Around that time, Rep. Barbara Bollier, a moderate Republican from Mission Hills, emailed Gilmore to say she was hearing from constituents with similar concerns — that gay couples were on the verge of being shut out of the foster care and adoption process.
Gilmore insisted at the time that DCF didn’t consider sexual orientation when making foster care and adoption placements. She said much the same thing last week when testifying at a legislative hearing where some lawmakers raised questions about the ability of same-sex couples to be good parents.
“The formal policy is we follow the law, and that will continue to be true,” Gilmore said.
Still, questions persist about the administration’s attitudes toward gay Kansans. Brownback, an opponent of gay marriage, rescinded anti-discrimination protections for gay state workers and moved the authority for licensing foster homes from the Kansas Department of Health and Environment to DCF, a move that heightened concerns among same-sex couples seeking to foster or adopt children.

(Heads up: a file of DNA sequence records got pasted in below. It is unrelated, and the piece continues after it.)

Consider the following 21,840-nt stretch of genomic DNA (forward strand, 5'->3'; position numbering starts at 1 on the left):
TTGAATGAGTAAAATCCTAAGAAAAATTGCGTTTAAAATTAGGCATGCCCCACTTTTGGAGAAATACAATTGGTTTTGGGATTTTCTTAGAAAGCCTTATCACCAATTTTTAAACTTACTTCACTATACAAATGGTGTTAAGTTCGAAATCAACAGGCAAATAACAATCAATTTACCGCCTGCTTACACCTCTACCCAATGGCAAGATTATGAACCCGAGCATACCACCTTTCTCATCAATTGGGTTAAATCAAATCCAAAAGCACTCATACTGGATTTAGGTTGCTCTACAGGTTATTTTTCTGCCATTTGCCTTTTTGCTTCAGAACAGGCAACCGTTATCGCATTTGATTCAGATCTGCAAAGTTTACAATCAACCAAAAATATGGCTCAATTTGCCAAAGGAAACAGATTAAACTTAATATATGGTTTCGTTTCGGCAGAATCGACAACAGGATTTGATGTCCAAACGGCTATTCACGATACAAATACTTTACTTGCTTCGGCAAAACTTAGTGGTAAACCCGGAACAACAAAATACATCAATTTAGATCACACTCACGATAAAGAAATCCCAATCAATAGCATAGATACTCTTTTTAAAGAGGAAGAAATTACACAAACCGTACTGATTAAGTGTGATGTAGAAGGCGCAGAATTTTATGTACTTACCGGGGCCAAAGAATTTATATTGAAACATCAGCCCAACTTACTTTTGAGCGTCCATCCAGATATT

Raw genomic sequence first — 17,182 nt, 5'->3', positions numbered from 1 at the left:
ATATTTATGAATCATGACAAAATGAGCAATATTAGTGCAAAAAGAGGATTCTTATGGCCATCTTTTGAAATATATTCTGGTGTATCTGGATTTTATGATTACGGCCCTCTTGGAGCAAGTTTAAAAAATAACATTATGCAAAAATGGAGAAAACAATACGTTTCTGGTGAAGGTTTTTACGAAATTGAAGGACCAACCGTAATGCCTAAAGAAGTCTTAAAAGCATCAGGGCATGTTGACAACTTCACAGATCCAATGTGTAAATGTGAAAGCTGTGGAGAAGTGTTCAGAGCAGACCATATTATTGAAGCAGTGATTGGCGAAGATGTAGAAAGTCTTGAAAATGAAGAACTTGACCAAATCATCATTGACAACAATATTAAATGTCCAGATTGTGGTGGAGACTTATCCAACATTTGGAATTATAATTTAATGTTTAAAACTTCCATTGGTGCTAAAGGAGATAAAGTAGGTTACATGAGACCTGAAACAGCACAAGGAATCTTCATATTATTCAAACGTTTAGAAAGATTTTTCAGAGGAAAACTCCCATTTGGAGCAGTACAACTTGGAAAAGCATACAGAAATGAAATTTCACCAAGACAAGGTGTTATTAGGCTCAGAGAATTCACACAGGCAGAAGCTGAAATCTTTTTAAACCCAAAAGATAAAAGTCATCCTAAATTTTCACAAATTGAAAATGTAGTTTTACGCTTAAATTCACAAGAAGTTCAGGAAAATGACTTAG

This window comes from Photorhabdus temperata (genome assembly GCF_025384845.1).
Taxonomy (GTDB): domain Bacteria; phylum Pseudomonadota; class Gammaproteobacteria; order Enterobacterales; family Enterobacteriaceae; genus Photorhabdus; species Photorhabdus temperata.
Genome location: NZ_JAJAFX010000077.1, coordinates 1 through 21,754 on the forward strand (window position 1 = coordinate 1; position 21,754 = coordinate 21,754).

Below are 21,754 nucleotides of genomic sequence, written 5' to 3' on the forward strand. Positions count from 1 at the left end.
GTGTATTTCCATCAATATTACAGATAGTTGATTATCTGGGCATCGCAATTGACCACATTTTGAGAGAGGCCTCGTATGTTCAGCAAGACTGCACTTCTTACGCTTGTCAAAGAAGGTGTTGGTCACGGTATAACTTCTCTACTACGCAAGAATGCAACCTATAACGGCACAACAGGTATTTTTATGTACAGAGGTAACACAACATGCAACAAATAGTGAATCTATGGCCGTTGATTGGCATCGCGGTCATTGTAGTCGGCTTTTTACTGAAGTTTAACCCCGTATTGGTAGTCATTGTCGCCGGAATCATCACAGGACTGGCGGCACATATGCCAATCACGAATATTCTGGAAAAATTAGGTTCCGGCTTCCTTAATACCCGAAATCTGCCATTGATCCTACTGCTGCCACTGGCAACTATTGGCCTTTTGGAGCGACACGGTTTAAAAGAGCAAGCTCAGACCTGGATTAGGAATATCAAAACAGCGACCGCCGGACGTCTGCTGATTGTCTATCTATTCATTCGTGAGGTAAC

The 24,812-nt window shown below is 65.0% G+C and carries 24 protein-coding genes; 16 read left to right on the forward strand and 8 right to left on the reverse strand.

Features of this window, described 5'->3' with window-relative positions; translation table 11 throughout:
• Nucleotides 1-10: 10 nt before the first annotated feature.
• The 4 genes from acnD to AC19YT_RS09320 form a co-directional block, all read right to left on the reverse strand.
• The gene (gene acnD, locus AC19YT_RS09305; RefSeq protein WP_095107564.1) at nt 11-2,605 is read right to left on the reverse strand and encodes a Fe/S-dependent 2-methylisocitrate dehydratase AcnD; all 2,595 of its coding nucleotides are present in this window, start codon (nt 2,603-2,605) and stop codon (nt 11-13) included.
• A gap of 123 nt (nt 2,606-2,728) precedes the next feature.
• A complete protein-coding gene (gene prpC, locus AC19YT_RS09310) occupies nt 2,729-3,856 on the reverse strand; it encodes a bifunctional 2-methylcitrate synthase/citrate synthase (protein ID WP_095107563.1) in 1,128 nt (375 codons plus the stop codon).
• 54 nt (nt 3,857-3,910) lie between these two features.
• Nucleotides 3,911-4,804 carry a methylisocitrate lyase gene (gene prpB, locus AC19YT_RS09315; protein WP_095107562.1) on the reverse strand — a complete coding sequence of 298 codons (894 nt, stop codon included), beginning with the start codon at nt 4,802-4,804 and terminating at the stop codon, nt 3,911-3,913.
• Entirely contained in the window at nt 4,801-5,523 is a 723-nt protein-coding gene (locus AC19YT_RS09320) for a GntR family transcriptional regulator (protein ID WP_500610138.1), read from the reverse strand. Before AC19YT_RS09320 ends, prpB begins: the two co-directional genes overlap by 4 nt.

“We’re focused on the safety of children in the best possible way. We really want to focus on family preservation and children not even being removed from the home.”- DCF Secretary Phyllis Gilmore
Those concerns are unfounded, Gilmore said.
“We are reviewing from bottom to top the entire licensure system, but I think that is a myth that is just sort of self-perpetuating,” she said. “We’re focused on the safety of children in the best possible way. We really want to focus on family preservation and children not even being removed from the home.”
However, a former highly placed official at DCF said the agency’s leaders and other top officials in the Brownback administration oppose allowing gay people to adopt children.
“There was not a general attitude against gay people,” said the former staffer, who requested anonymity. “But there was a general attitude against gay relationships, gay marriage, having gay people bringing up children, that type of thing.”